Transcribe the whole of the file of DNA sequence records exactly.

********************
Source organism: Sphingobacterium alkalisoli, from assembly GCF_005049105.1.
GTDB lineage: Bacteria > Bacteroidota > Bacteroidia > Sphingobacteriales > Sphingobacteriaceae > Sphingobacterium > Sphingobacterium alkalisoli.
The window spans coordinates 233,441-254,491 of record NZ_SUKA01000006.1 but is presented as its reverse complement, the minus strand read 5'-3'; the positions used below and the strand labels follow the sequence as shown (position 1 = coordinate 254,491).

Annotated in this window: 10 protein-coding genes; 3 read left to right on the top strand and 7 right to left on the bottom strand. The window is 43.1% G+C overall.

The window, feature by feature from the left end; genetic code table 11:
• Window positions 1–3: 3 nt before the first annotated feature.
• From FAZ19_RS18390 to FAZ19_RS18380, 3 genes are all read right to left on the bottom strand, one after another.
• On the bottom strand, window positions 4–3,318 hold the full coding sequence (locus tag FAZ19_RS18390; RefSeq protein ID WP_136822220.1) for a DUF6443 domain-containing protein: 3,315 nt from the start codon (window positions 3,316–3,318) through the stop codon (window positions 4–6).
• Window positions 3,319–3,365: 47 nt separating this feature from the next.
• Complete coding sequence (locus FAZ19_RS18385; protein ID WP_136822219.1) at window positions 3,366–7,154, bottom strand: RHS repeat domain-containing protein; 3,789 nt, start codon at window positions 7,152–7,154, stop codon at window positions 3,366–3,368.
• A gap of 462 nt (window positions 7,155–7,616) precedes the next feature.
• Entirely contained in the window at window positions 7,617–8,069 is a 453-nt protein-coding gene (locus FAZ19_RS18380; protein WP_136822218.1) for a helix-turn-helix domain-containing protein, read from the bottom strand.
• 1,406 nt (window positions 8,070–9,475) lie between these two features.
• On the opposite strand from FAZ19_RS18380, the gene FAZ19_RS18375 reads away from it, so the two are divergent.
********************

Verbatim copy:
Source organism: Sphingobacterium alkalisoli, from assembly GCF_005049105.1.
GTDB lineage: Bacteria > Bacteroidota > Bacteroidia > Sphingobacteriales > Sphingobacteriaceae > Sphingobacterium > Sphingobacterium alkalisoli.
The window spans coordinates 233,441-254,491 of record NZ_SUKA01000006.1 but is presented as its reverse complement, the minus strand read 5'-3'; the positions used below and the strand labels follow the sequence as shown (position 1 = coordinate 254,491).

Annotated in this window: 10 protein-coding genes; 3 read left to right on the top strand and 7 right to left on the bottom strand. The window is 43.1% G+C overall.

The window, feature by feature from the left end; genetic code table 11:
• Window positions 1–3: 3 nt before the first annotated feature.
• From FAZ19_RS18390 to FAZ19_RS18380, 3 genes are all read right to left on the bottom strand, one after another.
• On the bottom strand, window positions 4–3,318 hold the full coding sequence (locus tag FAZ19_RS18390; RefSeq protein ID WP_136822220.1) for a DUF6443 domain-containing protein: 3,315 nt from the start codon (window positions 3,316–3,318) through the stop codon (window positions 4–6).
• Window positions 3,319–3,365: 47 nt separating this feature from the next.
• Complete coding sequence (locus FAZ19_RS18385; protein ID WP_136822219.1) at window positions 3,366–7,154, bottom strand: RHS repeat domain-containing protein; 3,789 nt, start codon at window positions 7,152–7,154, stop codon at window positions 3,366–3,368.
• A gap of 462 nt (window positions 7,155–7,616) precedes the next feature.
• Entirely contained in the window at window positions 7,617–8,069 is a 453-nt protein-coding gene (locus FAZ19_RS18380; protein WP_136822218.1) for a helix-turn-helix domain-containing protein, read from the bottom strand.
• 1,406 nt (window positions 8,070–9,475) lie between these two features.
• On the opposite strand from FAZ19_RS18380, the gene FAZ19_RS18375 reads away from it, so the two are divergent.